Assess the extent to which Great Expectations is a realist novel

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Assess the extent to which Great Expectations is a realist novel

The primary aim of the realist novel is to represent real life at the time in which it is written. The author aims to create for their reader a believable world and uses a number of techniques in order to do this. In order to assess the extent to which Great Expectations can be viewed as a realist novel this paper will aim to, firstly, look at the techniques used by Dickens which contribute to creating an illusion of reality and then draw to the forefront examples of inherent features of a realist novel and examine Dickens’ use of these features in the novel. Finally it will go on to address characteristics of other genres in Great Expectations and examine how the novel may fall outside our idea of realist.

        One of the first key ways in which Dickens creates an illusion of reality is through his use of narrative technique. In order to tell the story he employs a first person narrative in the form of Pip. The use of such narration draws in the reader immediately which helps the reader to quickly identify with the narrator and therefore believe in him. ‘So, I called myself Pip and came to be called Pip’[1] almost suggests that the narrator is personally introducing himself to the reader and the informal ‘so’ sets a tone with which the reader can feel comfortable. Furthermore, Dickens uses a dual narrative technique whereby Pip, as an adult narrator, tells the story of his childhood. This type of narration helps the author to create what would appear for the reader an honest and believable narrative. For example, ‘I drew a childish conclusion that my mother was freckled and sickly’[2], shows how the narrator is able to comment on some of the naive ideas of his childhood and the reader sees this as the narrator honestly revealing information about himself. The use of narrative technique in order to create reality is reinforced by Dickens’ use of dialogue, whereby he represents the way in which people speak. Mrs. Joe Gargery’s utterance, ‘oh, a p-r-recious pair you’d be without me’[3] provides a good example of this. His use of the filler ‘oh’ and the extended ‘r’ sound along with the contraction ‘you’d’ show how is re-creating the true to life way in which people speak. Additionally he tries to re-create dialect in his work, for example Joe says to Pip ‘you and me is always friends’[4] and although not grammatically correct Dickens’ uses this in order to represent the true to life speak of someone of Joe’s geographical and social group.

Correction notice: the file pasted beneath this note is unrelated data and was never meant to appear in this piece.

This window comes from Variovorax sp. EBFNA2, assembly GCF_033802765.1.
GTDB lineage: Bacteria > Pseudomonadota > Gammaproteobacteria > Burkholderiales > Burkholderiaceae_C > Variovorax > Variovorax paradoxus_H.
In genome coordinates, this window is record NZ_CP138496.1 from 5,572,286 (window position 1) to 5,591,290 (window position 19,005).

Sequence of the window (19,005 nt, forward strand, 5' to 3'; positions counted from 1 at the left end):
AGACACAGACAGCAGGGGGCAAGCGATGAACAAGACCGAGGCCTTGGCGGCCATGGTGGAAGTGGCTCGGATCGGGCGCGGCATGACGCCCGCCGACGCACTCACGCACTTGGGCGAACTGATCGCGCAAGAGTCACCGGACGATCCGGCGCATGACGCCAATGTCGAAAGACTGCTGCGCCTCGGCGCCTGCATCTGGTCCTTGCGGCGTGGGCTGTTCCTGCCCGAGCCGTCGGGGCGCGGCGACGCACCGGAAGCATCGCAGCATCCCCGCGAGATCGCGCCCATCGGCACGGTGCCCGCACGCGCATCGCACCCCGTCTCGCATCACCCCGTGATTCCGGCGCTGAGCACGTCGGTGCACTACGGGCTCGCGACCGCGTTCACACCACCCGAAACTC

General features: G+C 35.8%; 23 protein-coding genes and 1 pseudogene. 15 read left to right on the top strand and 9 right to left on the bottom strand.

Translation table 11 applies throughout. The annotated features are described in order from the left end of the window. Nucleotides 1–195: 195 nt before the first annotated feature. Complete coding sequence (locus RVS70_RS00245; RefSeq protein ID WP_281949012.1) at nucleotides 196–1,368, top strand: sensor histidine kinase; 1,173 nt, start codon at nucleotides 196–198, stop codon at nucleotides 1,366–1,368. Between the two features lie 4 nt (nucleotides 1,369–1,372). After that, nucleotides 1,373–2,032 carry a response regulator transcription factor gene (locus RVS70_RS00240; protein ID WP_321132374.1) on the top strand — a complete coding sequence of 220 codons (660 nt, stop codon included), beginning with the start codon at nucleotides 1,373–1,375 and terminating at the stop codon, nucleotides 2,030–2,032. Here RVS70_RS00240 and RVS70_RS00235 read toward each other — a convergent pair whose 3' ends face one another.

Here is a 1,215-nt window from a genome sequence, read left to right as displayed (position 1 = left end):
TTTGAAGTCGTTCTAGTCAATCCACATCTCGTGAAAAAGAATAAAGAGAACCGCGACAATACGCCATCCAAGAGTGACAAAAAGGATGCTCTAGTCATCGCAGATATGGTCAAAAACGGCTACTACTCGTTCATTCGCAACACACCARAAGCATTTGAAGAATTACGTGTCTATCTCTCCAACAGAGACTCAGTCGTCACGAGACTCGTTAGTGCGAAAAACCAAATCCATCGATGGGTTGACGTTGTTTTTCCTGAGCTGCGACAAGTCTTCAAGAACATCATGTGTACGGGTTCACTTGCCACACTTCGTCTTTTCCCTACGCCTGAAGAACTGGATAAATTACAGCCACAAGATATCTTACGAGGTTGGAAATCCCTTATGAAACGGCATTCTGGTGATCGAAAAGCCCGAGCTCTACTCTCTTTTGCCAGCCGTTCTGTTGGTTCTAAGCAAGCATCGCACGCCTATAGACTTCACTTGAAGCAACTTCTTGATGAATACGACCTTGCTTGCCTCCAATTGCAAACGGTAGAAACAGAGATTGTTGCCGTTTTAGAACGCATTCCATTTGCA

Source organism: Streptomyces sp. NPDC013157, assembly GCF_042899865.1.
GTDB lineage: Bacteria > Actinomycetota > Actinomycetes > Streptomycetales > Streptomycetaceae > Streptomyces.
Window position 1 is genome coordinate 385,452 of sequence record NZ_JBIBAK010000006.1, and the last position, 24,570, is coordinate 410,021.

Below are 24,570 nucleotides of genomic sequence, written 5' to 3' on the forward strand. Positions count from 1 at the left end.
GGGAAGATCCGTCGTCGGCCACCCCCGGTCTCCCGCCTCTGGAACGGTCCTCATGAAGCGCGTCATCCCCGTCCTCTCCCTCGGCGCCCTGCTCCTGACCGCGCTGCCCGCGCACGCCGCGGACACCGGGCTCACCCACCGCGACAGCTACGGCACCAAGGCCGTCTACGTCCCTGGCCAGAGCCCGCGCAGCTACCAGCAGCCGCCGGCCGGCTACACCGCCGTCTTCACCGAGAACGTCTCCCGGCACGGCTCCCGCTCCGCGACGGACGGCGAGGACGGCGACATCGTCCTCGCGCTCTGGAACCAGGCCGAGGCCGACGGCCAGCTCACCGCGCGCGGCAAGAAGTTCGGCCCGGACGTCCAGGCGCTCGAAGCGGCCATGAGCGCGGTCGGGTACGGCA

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         Characterization and setting are also important elements in the realist novel. As Walder points out the construction of character is central to the aim of the realist novel[5] and this can clearly be seen through Dickens’ careful construction of the central character, Pip. Dickens uses the first chapter of the novel in order to draw the reader sympathy towards Pip and then as the novel progresses the reader follows the journey of growth both physically and morally. In the opening paragraphs we learn first of all of the demise of Pip’s immediate family followed directly by a scene of Pip in ...

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